Film Studies: Don't work with children, animals (or biopic subjects who are still alive)

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Bobby Darin died in 1973, a year from the "Ancient Period" for many kids, while Alexander the Great checked out in 323 BC (before cinema). So, really, does it matter that their movie biopics honour every known fact about their momentous lives? Still, Oliver Stone was anxious to let us know that his Alexander (Colin Farrell) sounded Irish because Alexander was a rebel and an outsider - and not just because that's the way Colin Farrell talks. Given that you've persuaded yourself to do the Alexander story, and do it in English rather than Greek, why should Farrell have to put on an English accent or sound like Richard Burton from the 1956 version? No one would have wanted to recollect that epic because it was such a dud.

Bobby Darin died in 1973, a year from the "Ancient Period" for many kids, while Alexander the Great checked out in 323 BC (before cinema). So, really, does it matter that their movie biopics honour every known fact about their momentous lives? Still, Oliver Stone was anxious to let us know that his Alexander (Colin Farrell) sounded Irish because Alexander was a rebel and an outsider - and not just because that's the way Colin Farrell talks. Given that you've persuaded yourself to do the Alexander story, and do it in English rather than Greek, why should Farrell have to put on an English accent or sound like Richard Burton from the 1956 version? No one would have wanted to recollect that epic because it was such a dud.

Come to that, why did Kevin Spacey feel compelled to admit that yes, of course, he is a good deal older than Darin when he died, but that's not the point? The real point of Beyond the Sea, he says, is that Darin's music is timeless. That's why Spacey's grown man talks to the boy Darin and cheerfully takes his toupee on an off to show switches in time. It's a silly device, but it doesn't get in the way of what is a shameless vanity trip: Spacey simply wanted to sing and dance like Darin, because Spacey loves impersonation more than anything. And during the classic numbers, the film works. Otherwise, it is ridiculous.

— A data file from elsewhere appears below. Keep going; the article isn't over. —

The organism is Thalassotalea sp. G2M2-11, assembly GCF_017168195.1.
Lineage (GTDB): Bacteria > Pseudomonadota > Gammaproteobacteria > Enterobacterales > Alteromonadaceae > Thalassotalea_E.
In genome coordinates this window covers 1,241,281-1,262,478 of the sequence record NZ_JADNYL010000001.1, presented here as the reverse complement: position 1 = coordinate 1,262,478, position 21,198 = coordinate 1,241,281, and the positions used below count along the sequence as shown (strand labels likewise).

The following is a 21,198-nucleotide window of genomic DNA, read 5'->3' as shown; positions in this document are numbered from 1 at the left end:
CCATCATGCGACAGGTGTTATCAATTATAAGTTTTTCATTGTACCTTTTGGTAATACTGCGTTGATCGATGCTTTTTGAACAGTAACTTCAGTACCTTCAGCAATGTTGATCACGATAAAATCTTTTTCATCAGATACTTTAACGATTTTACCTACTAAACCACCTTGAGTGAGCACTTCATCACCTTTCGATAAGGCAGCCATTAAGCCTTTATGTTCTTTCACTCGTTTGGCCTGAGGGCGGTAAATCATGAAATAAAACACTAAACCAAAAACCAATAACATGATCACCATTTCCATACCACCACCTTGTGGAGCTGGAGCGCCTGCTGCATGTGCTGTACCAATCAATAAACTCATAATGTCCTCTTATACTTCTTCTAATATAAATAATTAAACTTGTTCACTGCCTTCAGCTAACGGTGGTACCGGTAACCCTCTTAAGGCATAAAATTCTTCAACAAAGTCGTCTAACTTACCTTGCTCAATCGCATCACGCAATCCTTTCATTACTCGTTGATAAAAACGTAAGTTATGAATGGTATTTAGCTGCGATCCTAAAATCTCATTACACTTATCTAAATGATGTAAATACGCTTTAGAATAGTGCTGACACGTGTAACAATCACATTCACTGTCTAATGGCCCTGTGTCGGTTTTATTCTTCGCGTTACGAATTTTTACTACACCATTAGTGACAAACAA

In theory, I suppose, Spacey is reviving thoughts of Bobby Darin because he admires his singing. In which case, why should Spacey feel bound to do the singing himself? The answer, I think, is that of one ego being stronger than another and finding the challenge irresistible. I should add that, in promoting Beyond the Sea (a campaign that had no success), Spacey actually went on tour with the orchestra from the film, doing his Darin act.

When the biopicRay came to be made, the real Ray Charles made very sure that the movie would use his songs on the soundtrack (and pay a suitable consideration into the bank of Ray Charles). Beyond that, Jamie Foxx does a good job as Charles, partly because he put on contact lenses for 14 hours a day that left him blind. Of course, you could also surmise that the presence of the original, and of his son as a co-producer, ensured that the real Ray's drug-taking and womanising were kept within tasteful bounds. Nevertheless, some fans are angry at Ray in that it makes it harder for them - they say - to love Ray Charles.